Friday, May 1, 2009


Untitled, San Francisco, April 2009.

The street is a stage but it's also a runway for street fashion. In big cities around the world, young people make bold, personal statements with the way they dress themselves everyday; unwittingly they influence the direction of couture and mainstream fashion itself (consider the candy-colored denizens of Tokyo's Harajuku station or skateboard culture, which single-handedly rescued Vans from sneaker oblivion). Perhaps no other photographer has documented street fashion longer than New York Times contributor Bill Cunningham. Since the 1950s, Cunningham has been documenting real fashion in uptown and downtown New York City, first for the Daily News and later in the 70s for the Times.

Irving Penn said that "a fashion picture is a portrait; just as a portrait is a fashion picture." Fashion photographers are to our century the way studio painters like Van Eyck, Goya, Rembrandt or Sargent were to theirs, image makers of celebrity and high society. There is one difference: unlike portrait paintings of yore, the fashion portrait is not elitist. It is not created for the satisfaction of the model; it is made for us, the masses, to fuel our desire and entice us to consume.

Fashion has attracted the world's best image makers. The fashion portfolios of Avedon, Scavullo, Horst, Guy Bourdin, and Irving Penn contain their most memorable work. Documentary photographers like Lartigue, Jeanloup Sieff, Antonin Kratochvil, Bruce Gilden, and Mary Ellen Mark have stepped out of their comfort zones to work for fashion magazines. Even art photographers like Nan Goldin, Phillip-Lorca di Corsia, Juergen Teller, and Sam Taylor-Wood have shot for W and Vogue.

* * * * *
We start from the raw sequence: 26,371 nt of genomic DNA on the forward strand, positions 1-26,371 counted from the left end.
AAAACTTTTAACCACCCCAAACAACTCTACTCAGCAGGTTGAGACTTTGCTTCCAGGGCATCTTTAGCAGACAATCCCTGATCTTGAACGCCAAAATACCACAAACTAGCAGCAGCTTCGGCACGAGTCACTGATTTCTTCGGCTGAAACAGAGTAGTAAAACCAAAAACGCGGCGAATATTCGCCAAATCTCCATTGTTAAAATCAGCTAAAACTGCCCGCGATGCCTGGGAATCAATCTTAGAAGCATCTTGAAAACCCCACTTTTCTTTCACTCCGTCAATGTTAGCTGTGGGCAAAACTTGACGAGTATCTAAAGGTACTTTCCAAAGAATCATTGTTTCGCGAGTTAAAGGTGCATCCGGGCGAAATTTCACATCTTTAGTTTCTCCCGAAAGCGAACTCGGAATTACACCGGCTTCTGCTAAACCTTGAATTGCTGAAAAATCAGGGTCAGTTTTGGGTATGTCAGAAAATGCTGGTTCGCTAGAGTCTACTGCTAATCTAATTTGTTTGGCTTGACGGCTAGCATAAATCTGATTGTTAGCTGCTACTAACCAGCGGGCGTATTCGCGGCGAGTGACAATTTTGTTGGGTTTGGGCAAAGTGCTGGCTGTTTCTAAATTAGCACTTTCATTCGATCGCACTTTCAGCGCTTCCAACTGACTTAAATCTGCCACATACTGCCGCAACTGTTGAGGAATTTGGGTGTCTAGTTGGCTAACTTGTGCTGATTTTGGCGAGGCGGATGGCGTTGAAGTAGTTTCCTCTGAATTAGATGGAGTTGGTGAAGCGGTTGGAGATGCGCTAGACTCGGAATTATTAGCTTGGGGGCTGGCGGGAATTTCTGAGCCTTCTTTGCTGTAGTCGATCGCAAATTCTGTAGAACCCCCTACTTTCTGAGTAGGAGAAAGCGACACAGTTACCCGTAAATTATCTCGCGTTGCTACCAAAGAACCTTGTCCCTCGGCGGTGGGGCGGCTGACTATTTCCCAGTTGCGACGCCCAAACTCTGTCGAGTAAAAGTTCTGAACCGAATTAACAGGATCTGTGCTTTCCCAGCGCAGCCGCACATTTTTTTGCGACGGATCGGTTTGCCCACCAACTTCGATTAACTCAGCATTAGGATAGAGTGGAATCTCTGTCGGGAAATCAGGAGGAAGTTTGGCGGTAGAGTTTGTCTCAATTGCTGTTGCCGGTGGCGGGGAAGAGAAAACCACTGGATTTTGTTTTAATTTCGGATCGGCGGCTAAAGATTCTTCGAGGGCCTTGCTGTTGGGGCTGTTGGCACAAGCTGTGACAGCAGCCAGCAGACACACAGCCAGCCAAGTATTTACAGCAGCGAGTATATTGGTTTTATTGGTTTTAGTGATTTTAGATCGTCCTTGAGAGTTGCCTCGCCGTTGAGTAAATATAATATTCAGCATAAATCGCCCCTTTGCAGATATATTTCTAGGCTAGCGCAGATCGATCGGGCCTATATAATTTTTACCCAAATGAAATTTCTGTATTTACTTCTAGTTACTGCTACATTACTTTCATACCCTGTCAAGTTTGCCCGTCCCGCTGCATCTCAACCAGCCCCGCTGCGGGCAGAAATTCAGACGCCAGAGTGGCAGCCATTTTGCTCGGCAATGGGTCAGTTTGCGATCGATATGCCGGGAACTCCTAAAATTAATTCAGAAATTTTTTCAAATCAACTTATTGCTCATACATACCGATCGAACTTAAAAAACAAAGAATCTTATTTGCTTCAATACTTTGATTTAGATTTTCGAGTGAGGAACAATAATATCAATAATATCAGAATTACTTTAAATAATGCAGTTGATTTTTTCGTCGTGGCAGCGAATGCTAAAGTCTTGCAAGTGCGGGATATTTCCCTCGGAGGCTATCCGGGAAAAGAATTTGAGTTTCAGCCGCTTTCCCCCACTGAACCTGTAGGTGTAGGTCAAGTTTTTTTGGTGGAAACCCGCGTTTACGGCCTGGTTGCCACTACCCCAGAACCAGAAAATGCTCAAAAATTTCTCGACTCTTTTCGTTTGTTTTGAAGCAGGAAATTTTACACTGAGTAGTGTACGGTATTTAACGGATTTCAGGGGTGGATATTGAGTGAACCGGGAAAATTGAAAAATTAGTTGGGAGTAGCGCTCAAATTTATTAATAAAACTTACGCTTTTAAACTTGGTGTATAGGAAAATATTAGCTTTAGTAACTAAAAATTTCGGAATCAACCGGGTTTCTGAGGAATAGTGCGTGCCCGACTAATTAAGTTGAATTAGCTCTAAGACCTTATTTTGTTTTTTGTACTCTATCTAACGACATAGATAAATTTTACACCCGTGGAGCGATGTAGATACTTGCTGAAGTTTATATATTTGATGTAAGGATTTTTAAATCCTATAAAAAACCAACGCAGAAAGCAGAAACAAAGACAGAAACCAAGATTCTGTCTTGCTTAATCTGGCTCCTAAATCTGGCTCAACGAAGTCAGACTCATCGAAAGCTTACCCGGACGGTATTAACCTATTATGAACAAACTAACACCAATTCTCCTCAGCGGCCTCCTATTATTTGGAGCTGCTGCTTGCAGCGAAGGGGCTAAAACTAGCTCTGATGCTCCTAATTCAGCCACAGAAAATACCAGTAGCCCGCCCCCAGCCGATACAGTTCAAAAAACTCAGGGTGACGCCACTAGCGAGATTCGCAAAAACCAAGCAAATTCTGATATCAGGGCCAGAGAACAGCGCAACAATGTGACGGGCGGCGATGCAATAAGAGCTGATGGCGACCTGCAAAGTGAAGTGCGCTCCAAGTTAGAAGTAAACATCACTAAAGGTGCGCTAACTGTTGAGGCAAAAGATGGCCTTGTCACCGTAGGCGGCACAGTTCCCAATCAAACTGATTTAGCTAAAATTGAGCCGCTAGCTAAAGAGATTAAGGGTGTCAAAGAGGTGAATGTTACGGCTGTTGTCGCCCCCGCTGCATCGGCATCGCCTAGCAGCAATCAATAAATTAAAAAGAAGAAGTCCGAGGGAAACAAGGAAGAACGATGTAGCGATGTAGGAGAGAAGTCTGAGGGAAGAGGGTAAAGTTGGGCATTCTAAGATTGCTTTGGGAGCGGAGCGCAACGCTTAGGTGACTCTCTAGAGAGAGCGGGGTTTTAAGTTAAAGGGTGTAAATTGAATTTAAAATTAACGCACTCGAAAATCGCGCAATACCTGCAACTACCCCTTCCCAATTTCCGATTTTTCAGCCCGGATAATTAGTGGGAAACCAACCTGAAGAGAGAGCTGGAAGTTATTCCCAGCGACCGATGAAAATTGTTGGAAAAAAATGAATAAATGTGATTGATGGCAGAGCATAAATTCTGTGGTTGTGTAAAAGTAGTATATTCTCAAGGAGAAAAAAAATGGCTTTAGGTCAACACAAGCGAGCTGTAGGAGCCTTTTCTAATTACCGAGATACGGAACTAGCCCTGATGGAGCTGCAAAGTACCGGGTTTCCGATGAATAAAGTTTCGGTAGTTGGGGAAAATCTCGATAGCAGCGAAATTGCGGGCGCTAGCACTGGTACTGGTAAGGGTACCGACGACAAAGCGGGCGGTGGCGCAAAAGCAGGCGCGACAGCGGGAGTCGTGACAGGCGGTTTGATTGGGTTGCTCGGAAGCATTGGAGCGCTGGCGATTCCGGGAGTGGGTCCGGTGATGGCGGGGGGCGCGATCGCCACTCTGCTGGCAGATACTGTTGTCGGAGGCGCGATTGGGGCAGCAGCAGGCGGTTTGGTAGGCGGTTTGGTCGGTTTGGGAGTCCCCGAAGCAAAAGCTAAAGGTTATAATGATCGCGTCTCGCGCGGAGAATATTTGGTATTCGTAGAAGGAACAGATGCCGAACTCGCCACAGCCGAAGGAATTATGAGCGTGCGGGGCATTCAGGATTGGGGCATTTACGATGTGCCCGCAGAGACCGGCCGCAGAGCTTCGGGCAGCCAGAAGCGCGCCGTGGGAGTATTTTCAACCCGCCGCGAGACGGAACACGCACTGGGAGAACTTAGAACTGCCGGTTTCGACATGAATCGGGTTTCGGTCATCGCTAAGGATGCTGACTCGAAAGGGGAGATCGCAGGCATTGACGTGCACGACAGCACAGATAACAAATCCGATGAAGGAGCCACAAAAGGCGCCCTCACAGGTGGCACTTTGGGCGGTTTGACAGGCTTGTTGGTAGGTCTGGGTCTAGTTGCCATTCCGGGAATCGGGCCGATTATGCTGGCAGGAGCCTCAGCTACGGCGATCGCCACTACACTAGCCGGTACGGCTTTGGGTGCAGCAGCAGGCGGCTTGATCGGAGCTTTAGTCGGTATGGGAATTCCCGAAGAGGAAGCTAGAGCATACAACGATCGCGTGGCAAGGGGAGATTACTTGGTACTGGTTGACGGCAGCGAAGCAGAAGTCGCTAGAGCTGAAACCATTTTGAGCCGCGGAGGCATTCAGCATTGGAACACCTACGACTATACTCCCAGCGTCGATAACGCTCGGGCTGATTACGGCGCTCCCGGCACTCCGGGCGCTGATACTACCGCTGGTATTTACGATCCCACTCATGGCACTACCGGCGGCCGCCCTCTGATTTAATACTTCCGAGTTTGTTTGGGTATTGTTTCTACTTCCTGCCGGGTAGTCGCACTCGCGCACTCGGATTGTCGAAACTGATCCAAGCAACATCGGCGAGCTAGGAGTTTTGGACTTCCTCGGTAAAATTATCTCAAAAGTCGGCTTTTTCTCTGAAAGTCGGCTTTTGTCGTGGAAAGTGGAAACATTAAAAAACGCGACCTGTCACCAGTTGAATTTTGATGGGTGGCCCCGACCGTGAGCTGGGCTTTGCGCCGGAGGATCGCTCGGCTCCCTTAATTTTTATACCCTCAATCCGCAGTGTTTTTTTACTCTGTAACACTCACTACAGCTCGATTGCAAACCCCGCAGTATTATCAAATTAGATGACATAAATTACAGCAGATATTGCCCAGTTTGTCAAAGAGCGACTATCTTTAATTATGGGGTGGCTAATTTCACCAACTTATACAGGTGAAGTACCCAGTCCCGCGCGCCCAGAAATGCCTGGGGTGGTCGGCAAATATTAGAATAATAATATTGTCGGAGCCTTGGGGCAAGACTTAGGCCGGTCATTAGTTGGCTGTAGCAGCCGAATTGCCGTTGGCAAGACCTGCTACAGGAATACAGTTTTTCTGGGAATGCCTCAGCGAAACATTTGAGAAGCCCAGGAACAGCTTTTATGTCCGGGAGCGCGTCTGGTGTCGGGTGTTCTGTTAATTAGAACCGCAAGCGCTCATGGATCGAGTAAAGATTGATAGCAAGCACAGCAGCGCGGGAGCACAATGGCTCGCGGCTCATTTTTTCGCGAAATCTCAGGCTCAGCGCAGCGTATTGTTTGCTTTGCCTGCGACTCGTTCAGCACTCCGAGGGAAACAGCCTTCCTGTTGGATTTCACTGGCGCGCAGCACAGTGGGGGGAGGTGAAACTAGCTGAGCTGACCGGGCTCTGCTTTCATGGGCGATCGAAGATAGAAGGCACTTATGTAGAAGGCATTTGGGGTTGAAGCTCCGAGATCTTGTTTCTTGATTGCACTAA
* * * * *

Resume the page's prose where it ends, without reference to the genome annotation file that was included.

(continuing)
The most sought after photographers of today
all have distinct signature styles and are as famous as the designers they work for: Mert & Marcus, Corinne Day, Mario Sorrenti, Steven Meisel, Mario Testino, Terry Richardson, Steven Klein, Paola Kudacki, Bruce Weber.They draw inspiration from many sources: the classicism of their predecessors, cinema, art, even pornography. They push the limits of technology and the buttons of public sensitivity, courting controversy with provocative imagery.

My personal favorite among them is Italian photographer Paolo Roversi, whose gossamer-light images recall the soft-focus portraiture of Victorian era studios. "I have a very mystical and spiritual approach to photography," he says, "which I can't explain, and I don't need to. I like to keep things unrevealed, I like sometimes to lose myself in the indefinite."

VIDEO: Paolo Roversi on his process (in French).

VIDEO: David Bowie, "Fashion".

Paolo Roversi, Kirsten, London, 1988.
Paolo Roversi, Guinevere, Paris, 1996.
Paolo Roversi, Tilda, Paris, 1996.
Paolo Roversi, Naomi, Paris, 1994.

Steven Meisel, CK One ad campaign, 1994.
Steven Klein, Larry Clark and the cast of Kids, 2002.
Mert & Marcus, Malgosia in McQueen, London, 2006.
Corinne Day, Kate, 2001.
Mario Sorrenti, Kate Moss, 1993.

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